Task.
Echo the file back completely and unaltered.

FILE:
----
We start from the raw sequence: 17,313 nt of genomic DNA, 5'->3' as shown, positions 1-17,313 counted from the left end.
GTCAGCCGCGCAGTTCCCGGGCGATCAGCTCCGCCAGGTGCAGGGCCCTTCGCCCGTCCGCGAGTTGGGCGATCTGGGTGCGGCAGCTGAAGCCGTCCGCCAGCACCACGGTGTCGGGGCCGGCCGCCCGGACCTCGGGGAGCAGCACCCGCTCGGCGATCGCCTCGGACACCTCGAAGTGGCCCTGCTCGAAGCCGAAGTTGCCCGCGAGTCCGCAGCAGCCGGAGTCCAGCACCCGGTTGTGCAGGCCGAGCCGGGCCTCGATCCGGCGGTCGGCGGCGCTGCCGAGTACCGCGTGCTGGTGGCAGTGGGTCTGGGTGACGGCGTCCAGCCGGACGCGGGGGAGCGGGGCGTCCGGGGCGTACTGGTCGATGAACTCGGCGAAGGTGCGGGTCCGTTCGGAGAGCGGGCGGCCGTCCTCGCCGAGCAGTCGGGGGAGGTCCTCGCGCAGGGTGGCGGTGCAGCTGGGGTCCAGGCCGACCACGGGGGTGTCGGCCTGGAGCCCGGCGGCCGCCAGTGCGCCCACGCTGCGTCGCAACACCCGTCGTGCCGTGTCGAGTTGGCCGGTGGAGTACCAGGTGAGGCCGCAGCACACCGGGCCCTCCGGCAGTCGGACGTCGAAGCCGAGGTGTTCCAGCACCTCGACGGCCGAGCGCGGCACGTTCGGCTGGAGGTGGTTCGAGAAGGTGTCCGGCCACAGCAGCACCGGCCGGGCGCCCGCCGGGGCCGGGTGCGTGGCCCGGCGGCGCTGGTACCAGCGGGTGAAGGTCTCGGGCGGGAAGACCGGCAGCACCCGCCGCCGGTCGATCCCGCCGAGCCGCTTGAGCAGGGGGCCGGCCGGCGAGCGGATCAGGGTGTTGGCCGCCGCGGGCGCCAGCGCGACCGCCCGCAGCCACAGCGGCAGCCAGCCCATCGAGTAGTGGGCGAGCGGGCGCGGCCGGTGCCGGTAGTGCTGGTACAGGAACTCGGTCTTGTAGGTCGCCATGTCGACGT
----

We start from the raw sequence: 17,313 nt of genomic DNA, 5'->3' as shown, positions 1-17,313 counted from the left end.
GTCAGCCGCGCAGTTCCCGGGCGATCAGCTCCGCCAGGTGCAGGGCCCTTCGCCCGTCCGCGAGTTGGGCGATCTGGGTGCGGCAGCTGAAGCCGTCCGCCAGCACCACGGTGTCGGGGCCGGCCGCCCGGACCTCGGGGAGCAGCACCCGCTCGGCGATCGCCTCGGACACCTCGAAGTGGCCCTGCTCGAAGCCGAAGTTGCCCGCGAGTCCGCAGCAGCCGGAGTCCAGCACCCGGTTGTGCAGGCCGAGCCGGGCCTCGATCCGGCGGTCGGCGGCGCTGCCGAGTACCGCGTGCTGGTGGCAGTGGGTCTGGGTGACGGCGTCCAGCCGGACGCGGGGGAGCGGGGCGTCCGGGGCGTACTGGTCGATGAACTCGGCGAAGGTGCGGGTCCGTTCGGAGAGCGGGCGGCCGTCCTCGCCGAGCAGTCGGGGGAGGTCCTCGCGCAGGGTGGCGGTGCAGCTGGGGTCCAGGCCGACCACGGGGGTGTCGGCCTGGAGCCCGGCGGCCGCCAGTGCGCCCACGCTGCGTCGCAACACCCGTCGTGCCGTGTCGAGTTGGCCGGTGGAGTACCAGGTGAGGCCGCAGCACACCGGGCCCTCCGGCAGTCGGACGTCGAAGCCGAGGTGTTCCAGCACCTCGACGGCCGAGCGCGGCACGTTCGGCTGGAGGTGGTTCGAGAAGGTGTCCGGCCACAGCAGCACCGGCCGGGCGCCCGCCGGGGCCGGGTGCGTGGCCCGGCGGCGCTGGTACCAGCGGGTGAAGGTCTCGGGCGGGAAGACCGGCAGCACCCGCCGCCGGTCGATCCCGCCGAGCCGCTTGAGCAGGGGGCCGGCCGGCGAGCGGATCAGGGTGTTGGCCGCCGCGGGCGCCAGCGCGACCGCCCGCAGCCACAGCGGCAGCCAGCCCATCGAGTAGTGGGCGAGCGGGCGCGGCCGGTGCCGGTAGTGCTGGTACAGGAACTCGGTCTTGTAGGTCGCCATGTCGACGT